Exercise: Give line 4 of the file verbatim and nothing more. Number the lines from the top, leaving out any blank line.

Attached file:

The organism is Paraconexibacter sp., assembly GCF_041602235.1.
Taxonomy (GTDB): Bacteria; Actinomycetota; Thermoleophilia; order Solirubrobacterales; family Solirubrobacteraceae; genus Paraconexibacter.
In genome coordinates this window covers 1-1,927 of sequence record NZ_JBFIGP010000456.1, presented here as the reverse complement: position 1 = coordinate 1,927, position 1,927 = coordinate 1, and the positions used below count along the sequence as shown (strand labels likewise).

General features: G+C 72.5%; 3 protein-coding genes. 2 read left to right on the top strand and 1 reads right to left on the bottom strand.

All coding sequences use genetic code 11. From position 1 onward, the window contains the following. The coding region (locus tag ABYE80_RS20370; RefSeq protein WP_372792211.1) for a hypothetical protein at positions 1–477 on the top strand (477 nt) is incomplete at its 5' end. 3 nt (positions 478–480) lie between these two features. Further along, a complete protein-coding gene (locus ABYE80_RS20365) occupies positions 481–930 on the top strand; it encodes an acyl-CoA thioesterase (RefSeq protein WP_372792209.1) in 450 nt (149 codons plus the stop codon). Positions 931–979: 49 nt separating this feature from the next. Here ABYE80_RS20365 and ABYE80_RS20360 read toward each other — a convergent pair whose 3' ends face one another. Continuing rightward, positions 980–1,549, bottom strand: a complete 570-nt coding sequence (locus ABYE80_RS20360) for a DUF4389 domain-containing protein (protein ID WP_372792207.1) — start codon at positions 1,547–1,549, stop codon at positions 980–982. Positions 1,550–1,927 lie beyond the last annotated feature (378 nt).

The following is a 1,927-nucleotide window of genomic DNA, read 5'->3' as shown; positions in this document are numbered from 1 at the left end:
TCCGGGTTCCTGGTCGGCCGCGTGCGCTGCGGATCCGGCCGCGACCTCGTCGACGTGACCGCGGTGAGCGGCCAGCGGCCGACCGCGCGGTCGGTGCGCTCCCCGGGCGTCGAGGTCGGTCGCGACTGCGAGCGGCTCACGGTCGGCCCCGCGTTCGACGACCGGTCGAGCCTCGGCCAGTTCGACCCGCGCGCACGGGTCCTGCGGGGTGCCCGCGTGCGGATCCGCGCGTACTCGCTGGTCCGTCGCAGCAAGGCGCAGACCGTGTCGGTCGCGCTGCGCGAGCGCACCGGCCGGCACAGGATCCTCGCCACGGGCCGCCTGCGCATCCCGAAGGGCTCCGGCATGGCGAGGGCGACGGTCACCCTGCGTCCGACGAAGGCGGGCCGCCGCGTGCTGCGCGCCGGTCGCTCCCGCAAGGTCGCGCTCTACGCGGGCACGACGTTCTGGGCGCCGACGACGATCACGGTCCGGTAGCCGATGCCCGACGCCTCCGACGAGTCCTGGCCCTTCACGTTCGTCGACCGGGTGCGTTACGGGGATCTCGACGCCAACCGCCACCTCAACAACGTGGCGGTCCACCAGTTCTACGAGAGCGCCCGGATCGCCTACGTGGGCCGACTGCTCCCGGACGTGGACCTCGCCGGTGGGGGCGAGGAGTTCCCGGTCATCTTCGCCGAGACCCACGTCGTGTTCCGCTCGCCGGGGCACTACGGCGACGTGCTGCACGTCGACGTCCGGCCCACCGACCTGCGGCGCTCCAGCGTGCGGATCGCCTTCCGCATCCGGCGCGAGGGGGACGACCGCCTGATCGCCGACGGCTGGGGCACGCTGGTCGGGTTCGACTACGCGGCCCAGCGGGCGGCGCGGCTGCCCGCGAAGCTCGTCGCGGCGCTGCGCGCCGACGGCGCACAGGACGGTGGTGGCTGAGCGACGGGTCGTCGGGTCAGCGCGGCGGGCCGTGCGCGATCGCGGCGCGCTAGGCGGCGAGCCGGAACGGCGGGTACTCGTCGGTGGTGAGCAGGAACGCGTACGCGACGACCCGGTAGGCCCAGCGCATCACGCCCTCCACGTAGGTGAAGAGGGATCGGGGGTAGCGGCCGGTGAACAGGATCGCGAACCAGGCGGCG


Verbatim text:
General features: G+C 72.5%; 3 protein-coding genes. 2 read left to right on the top strand and 1 reads right to left on the bottom strand.